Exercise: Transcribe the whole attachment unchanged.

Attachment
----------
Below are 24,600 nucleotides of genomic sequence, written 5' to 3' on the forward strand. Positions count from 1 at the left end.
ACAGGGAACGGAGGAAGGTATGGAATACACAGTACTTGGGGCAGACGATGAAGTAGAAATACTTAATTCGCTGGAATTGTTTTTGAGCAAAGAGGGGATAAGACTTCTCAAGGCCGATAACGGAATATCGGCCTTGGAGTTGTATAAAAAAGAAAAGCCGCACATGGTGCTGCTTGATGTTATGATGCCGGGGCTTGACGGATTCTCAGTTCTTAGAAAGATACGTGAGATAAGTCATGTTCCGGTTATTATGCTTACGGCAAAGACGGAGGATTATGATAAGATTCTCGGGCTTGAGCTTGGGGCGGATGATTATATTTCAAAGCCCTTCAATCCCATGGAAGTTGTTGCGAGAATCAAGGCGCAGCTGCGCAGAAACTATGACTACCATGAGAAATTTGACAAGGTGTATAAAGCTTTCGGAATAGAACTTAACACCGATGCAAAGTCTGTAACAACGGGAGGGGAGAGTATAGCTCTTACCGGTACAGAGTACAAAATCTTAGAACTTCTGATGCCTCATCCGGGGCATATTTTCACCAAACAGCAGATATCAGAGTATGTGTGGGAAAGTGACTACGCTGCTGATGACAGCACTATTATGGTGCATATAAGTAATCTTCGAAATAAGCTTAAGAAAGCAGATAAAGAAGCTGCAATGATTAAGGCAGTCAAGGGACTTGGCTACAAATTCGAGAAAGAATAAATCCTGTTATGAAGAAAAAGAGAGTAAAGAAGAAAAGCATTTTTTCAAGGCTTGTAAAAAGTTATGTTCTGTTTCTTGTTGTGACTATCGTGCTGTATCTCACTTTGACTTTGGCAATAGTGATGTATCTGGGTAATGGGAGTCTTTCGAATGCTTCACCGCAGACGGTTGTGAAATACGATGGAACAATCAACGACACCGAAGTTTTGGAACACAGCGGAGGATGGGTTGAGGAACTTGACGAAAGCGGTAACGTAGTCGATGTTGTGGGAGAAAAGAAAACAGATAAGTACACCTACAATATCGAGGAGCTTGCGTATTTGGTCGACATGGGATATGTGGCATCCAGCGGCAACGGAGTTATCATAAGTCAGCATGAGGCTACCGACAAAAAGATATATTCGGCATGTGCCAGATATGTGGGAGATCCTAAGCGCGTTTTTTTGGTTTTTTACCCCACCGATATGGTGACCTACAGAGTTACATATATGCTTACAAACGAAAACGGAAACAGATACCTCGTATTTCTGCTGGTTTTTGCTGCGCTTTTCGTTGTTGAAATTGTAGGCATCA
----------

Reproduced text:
Below are 24,600 nucleotides of genomic sequence, written 5' to 3' on the forward strand. Positions count from 1 at the left end.
ACAGGGAACGGAGGAAGGTATGGAATACACAGTACTTGGGGCAGACGATGAAGTAGAAATACTTAATTCGCTGGAATTGTTTTTGAGCAAAGAGGGGATAAGACTTCTCAAGGCCGATAACGGAATATCGGCCTTGGAGTTGTATAAAAAAGAAAAGCCGCACATGGTGCTGCTTGATGTTATGATGCCGGGGCTTGACGGATTCTCAGTTCTTAGAAAGATACGTGAGATAAGTCATGTTCCGGTTATTATGCTTACGGCAAAGACGGAGGATTATGATAAGATTCTCGGGCTTGAGCTTGGGGCGGATGATTATATTTCAAAGCCCTTCAATCCCATGGAAGTTGTTGCGAGAATCAAGGCGCAGCTGCGCAGAAACTATGACTACCATGAGAAATTTGACAAGGTGTATAAAGCTTTCGGAATAGAACTTAACACCGATGCAAAGTCTGTAACAACGGGAGGGGAGAGTATAGCTCTTACCGGTACAGAGTACAAAATCTTAGAACTTCTGATGCCTCATCCGGGGCATATTTTCACCAAACAGCAGATATCAGAGTATGTGTGGGAAAGTGACTACGCTGCTGATGACAGCACTATTATGGTGCATATAAGTAATCTTCGAAATAAGCTTAAGAAAGCAGATAAAGAAGCTGCAATGATTAAGGCAGTCAAGGGACTTGGCTACAAATTCGAGAAAGAATAAATCCTGTTATGAAGAAAAAGAGAGTAAAGAAGAAAAGCATTTTTTCAAGGCTTGTAAAAAGTTATGTTCTGTTTCTTGTTGTGACTATCGTGCTGTATCTCACTTTGACTTTGGCAATAGTGATGTATCTGGGTAATGGGAGTCTTTCGAATGCTTCACCGCAGACGGTTGTGAAATACGATGGAACAATCAACGACACCGAAGTTTTGGAACACAGCGGAGGATGGGTTGAGGAACTTGACGAAAGCGGTAACGTAGTCGATGTTGTGGGAGAAAAGAAAACAGATAAGTACACCTACAATATCGAGGAGCTTGCGTATTTGGTCGACATGGGATATGTGGCATCCAGCGGCAACGGAGTTATCATAAGTCAGCATGAGGCTACCGACAAAAAGATATATTCGGCATGTGCCAGATATGTGGGAGATCCTAAGCGCGTTTTTTTGGTTTTTTACCCCACCGATATGGTGACCTACAGAGTTACATATATGCTTACAAACGAAAACGGAAACAGATACCTCGTATTTCTGCTGGTTTTTGCTGCGCTTTTCGTTGTTGAAATTGTAGGCATCA